One day last week, a woman in my Facebook blogging group suddenly reached out for comfort. The two year-old son of someone she knew had died in a terrible accident. In our private group she was able to share the anguish that she could not share publicly. Instantly, an outpouring of sympathy flooded the page.
The heartbreak of losing a child. Every parent’s worst nightmare. Awful. Inconceivable.
Tragically, this is exactly what happened to Sukey Forbes ten years ago when her six year-old daughter, Charlotte, died due to a rare genetic disorder. In her memoir, “The Angel in My Pocket,” Forbes describes in honest detail the unbearable grief of losing a child and the tough road that comes after.
The Angel in My Pocket
Subtitled “A Story of Love, Loss and Life After Death,” the book traces Forbes’ arduous journey through intense sorrow to finding sources for healing — some of them unconventional — that gave her strength to move forward with her life. A life forever changed, certainly, but a life still capable of finding meaning and joy.
The descendant of two renowned New England families, Forbes was raised with puritanical values of self-reliance and the suppression of emotion. In her quest to see her way through her desolation, she realized she needed to find a different path, but turned to her family legacy for guidance. She was heartened to discover examples of mysticism and alternative sources of wisdom that sustained her in her search for meaning.
She found that she could lean on family members who had experienced similar tragedies, as did her great-great-great grandfather, Ralph Waldo Emerson, with the death of his child, also six years old, the same age as Charlotte.
Though gut wrenching and sad, Forbes’ eloquently told story is one of hope. A lifeline to anyone experiencing any type of loss and struggling to find a way through it.
I was fortunate to have the opportunity to chat with Sukey Forbes about her memoir.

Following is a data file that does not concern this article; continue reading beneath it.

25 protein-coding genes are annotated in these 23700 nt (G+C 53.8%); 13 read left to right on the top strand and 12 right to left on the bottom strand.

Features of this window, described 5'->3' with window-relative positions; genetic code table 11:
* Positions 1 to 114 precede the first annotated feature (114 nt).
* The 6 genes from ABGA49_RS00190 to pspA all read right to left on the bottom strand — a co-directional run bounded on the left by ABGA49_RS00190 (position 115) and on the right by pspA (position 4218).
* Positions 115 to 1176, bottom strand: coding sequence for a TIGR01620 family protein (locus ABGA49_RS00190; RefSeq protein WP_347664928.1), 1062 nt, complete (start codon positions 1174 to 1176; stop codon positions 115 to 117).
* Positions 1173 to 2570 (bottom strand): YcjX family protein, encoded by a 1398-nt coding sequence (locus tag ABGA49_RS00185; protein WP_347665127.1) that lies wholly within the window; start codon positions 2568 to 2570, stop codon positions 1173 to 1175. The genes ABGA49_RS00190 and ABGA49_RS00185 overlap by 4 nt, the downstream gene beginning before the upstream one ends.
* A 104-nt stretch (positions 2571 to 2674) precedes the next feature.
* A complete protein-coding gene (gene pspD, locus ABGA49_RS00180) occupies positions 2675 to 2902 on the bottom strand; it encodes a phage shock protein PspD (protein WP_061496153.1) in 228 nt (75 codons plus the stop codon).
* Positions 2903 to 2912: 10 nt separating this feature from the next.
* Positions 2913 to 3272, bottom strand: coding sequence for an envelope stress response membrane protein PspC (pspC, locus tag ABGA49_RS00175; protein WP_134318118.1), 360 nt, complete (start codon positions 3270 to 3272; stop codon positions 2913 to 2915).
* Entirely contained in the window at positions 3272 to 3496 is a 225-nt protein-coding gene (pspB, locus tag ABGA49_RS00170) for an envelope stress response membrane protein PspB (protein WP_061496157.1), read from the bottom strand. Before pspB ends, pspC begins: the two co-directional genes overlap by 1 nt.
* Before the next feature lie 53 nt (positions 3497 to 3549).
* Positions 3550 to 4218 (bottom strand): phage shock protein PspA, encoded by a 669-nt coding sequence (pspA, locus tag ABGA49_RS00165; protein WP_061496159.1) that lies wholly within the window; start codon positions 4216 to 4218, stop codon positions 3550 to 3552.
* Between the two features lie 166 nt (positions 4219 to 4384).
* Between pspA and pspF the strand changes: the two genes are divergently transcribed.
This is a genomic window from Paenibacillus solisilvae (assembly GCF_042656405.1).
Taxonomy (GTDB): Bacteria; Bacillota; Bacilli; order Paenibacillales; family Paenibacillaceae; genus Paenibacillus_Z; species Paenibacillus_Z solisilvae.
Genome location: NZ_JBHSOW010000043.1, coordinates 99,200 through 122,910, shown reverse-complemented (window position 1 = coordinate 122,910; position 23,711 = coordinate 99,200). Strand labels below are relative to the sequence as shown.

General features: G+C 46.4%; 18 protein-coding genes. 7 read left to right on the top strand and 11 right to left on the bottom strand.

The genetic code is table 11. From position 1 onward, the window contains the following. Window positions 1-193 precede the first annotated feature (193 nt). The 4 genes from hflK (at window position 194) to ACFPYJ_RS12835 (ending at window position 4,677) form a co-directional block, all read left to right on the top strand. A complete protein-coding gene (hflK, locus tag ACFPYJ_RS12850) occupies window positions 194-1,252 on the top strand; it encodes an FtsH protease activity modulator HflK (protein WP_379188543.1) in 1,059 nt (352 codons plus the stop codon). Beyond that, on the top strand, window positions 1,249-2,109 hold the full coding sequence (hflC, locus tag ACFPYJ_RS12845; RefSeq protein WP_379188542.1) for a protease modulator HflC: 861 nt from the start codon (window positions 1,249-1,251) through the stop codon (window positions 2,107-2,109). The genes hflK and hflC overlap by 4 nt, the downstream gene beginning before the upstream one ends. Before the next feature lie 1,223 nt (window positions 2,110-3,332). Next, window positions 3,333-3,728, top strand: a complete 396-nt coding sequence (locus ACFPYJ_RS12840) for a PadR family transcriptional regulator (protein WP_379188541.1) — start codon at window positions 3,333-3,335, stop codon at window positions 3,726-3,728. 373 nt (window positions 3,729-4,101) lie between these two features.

Why did you write the book?
I needed this book on my nightstand when my daughter died. There are many books out there that describe the state of grief, but what I didn’t find was a lifeline, a resource that said yes, this is horrible, and this is probably the worst life experience you will ever go through, but If you do the following things or take these steps, you can be OK. Eventually.
I needed to hear that. Grief is so painful that the thought of living in that stage of tenderness for the rest of my life was almost more than I could bear.
You do carry this grief with you always, and you are forever changed. But the books I read said “You are forever changed” but were so heavily laden with the negative that I never considered that I also might be changed in some very positive ways, if I paid attention to that, and that is what this book is about.
How long did you think about writing the book before you actually started?
Very early on in my grief it became clear to me that I was grieving in a different way than the way I perceived others grieving. I struggled with that. As mothers, we tend to beat ourselves up in any number of different ways — the way we parent, the way we feel, the way we move through the world — and I beat myself up a lot for the way I was grieving.
I found it helpful to keep a journal and write about it. I told myself that if and when I got to that endpoint, if I reached the goal of where I wanted to be, then I would turn it into a book.
How did your upbringing influence the way you grieved?
We all carry our life experiences in our proverbial backpack as we move through life, and my experience growing up in a puritanical, stiff upper lip, self-reliant household was that we were encouraged to not be emotional.